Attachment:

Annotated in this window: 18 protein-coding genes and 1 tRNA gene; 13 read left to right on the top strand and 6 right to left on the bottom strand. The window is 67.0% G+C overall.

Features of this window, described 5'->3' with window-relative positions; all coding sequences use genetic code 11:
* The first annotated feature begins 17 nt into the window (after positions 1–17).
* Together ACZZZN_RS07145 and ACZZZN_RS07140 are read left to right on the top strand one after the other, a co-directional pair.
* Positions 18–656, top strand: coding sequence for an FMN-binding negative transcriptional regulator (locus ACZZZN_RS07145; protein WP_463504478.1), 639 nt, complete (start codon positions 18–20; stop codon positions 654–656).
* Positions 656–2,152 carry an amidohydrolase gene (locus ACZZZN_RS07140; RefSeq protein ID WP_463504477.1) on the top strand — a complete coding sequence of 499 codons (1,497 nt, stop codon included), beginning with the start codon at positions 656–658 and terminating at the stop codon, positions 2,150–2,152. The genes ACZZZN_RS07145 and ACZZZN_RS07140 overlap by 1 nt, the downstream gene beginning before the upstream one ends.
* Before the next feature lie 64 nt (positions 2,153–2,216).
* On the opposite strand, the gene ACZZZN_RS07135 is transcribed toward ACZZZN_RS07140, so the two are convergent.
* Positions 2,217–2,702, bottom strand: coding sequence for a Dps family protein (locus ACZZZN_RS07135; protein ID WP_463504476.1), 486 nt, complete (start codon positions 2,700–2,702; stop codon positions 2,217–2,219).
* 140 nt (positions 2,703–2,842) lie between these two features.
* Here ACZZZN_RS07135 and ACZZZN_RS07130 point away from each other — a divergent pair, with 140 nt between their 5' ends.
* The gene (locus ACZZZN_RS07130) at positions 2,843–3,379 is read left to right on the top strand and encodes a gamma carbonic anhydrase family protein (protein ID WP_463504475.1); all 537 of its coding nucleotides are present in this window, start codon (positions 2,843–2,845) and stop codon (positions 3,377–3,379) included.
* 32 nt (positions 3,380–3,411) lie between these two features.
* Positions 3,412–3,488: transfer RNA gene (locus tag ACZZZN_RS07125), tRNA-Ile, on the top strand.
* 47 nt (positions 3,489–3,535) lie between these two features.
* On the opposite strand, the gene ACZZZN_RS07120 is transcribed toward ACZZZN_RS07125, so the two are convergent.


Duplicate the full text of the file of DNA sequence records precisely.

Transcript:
Annotated in this window: 18 protein-coding genes and 1 tRNA gene; 13 read left to right on the top strand and 6 right to left on the bottom strand. The window is 67.0% G+C overall.

Features of this window, described 5'->3' with window-relative positions; all coding sequences use genetic code 11:
* The first annotated feature begins 17 nt into the window (after positions 1–17).
* Together ACZZZN_RS07145 and ACZZZN_RS07140 are read left to right on the top strand one after the other, a co-directional pair.
* Positions 18–656, top strand: coding sequence for an FMN-binding negative transcriptional regulator (locus ACZZZN_RS07145; protein WP_463504478.1), 639 nt, complete (start codon positions 18–20; stop codon positions 654–656).
* Positions 656–2,152 carry an amidohydrolase gene (locus ACZZZN_RS07140; RefSeq protein ID WP_463504477.1) on the top strand — a complete coding sequence of 499 codons (1,497 nt, stop codon included), beginning with the start codon at positions 656–658 and terminating at the stop codon, positions 2,150–2,152. The genes ACZZZN_RS07145 and ACZZZN_RS07140 overlap by 1 nt, the downstream gene beginning before the upstream one ends.
* Before the next feature lie 64 nt (positions 2,153–2,216).
* On the opposite strand, the gene ACZZZN_RS07135 is transcribed toward ACZZZN_RS07140, so the two are convergent.
* Positions 2,217–2,702, bottom strand: coding sequence for a Dps family protein (locus ACZZZN_RS07135; protein ID WP_463504476.1), 486 nt, complete (start codon positions 2,700–2,702; stop codon positions 2,217–2,219).
* 140 nt (positions 2,703–2,842) lie between these two features.
* Here ACZZZN_RS07135 and ACZZZN_RS07130 point away from each other — a divergent pair, with 140 nt between their 5' ends.
* The gene (locus ACZZZN_RS07130) at positions 2,843–3,379 is read left to right on the top strand and encodes a gamma carbonic anhydrase family protein (protein ID WP_463504475.1); all 537 of its coding nucleotides are present in this window, start codon (positions 2,843–2,845) and stop codon (positions 3,377–3,379) included.
* 32 nt (positions 3,380–3,411) lie between these two features.
* Positions 3,412–3,488: transfer RNA gene (locus tag ACZZZN_RS07125), tRNA-Ile, on the top strand.
* 47 nt (positions 3,489–3,535) lie between these two features.
* On the opposite strand, the gene ACZZZN_RS07120 is transcribed toward ACZZZN_RS07125, so the two are convergent.